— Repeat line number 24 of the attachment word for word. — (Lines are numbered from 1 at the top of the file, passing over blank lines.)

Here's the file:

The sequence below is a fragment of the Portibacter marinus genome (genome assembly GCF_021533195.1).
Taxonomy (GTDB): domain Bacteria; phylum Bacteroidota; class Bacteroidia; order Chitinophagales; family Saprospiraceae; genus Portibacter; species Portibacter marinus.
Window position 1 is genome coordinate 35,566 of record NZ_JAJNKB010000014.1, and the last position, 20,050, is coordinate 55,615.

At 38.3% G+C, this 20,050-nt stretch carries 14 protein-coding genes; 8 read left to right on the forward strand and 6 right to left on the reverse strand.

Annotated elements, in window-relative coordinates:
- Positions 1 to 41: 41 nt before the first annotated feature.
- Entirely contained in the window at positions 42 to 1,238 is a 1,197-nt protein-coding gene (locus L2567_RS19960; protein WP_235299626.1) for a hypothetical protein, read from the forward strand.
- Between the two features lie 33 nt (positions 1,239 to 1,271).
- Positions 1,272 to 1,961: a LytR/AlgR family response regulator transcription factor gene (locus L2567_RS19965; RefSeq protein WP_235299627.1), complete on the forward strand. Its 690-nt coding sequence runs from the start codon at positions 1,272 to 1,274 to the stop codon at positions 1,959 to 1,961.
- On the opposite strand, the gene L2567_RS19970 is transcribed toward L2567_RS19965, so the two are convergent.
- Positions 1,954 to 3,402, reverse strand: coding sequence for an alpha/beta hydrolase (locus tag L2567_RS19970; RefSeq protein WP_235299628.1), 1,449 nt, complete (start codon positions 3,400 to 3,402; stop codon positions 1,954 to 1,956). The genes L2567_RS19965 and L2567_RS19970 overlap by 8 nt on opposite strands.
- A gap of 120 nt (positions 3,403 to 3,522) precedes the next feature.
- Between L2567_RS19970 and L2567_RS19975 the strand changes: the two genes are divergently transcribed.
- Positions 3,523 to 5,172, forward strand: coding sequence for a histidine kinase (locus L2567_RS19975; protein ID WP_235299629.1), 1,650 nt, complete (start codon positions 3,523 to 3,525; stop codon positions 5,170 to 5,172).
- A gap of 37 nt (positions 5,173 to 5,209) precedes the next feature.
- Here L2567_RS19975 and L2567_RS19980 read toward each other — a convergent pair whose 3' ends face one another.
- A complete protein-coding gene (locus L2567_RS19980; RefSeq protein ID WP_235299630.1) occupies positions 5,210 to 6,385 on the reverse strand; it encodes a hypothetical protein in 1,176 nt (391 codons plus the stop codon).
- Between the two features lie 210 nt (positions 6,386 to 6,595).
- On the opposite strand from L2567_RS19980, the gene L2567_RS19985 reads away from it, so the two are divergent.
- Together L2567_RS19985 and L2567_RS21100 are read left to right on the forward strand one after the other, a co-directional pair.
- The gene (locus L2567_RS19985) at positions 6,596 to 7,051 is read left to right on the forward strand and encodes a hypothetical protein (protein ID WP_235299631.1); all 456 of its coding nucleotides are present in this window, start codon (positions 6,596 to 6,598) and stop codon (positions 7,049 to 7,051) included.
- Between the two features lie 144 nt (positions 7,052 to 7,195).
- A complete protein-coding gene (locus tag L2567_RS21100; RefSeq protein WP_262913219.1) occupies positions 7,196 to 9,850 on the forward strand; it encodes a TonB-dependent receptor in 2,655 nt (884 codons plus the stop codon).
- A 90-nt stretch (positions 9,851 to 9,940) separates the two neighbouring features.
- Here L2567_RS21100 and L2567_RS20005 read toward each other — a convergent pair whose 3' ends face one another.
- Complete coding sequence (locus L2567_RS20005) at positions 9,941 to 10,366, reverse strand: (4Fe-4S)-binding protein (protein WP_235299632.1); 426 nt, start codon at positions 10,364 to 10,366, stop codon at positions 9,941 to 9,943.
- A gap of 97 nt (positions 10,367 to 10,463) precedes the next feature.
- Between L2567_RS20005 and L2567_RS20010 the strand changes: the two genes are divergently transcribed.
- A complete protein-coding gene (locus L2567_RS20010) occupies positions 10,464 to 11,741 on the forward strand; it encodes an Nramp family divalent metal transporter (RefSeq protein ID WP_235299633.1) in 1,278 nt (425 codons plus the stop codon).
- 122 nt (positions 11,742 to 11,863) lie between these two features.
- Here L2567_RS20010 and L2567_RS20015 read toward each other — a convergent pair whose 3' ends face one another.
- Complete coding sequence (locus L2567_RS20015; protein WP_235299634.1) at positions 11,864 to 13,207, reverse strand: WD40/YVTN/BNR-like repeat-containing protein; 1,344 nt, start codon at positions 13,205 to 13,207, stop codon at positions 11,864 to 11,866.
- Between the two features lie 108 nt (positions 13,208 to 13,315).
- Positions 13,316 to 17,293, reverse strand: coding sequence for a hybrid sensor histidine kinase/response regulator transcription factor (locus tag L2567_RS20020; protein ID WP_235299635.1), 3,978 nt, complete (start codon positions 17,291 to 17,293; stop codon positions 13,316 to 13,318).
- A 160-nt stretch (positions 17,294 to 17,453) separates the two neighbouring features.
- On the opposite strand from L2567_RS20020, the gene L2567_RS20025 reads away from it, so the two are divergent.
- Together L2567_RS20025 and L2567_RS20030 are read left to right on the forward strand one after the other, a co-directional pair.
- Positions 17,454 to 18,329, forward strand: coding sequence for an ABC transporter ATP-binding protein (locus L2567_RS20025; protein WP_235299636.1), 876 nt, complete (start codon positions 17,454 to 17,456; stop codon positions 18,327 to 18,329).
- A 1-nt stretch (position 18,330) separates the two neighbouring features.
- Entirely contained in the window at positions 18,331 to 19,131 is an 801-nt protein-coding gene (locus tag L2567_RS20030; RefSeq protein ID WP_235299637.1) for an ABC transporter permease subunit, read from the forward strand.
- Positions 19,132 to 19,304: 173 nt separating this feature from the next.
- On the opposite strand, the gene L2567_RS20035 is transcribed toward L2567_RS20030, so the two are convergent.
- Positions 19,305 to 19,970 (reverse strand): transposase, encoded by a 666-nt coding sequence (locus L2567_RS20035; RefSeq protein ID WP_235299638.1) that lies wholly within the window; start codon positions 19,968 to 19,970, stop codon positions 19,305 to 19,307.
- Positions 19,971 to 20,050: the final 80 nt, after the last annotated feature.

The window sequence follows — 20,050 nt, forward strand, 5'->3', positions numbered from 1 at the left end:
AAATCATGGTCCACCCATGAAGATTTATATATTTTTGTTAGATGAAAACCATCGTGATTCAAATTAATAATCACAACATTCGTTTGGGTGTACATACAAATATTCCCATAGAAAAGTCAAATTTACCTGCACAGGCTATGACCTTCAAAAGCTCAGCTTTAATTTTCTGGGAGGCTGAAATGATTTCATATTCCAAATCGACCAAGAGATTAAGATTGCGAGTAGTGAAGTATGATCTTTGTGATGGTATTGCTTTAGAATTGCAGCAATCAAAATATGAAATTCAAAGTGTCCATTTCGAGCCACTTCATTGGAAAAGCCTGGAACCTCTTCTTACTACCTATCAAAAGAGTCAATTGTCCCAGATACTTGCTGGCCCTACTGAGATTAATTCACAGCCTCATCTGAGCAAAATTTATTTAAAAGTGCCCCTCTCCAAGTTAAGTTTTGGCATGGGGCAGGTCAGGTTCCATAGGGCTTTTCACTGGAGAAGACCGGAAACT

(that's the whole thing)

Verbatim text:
- A 90-nt stretch (positions 9,851 to 9,940) separates the two neighbouring features.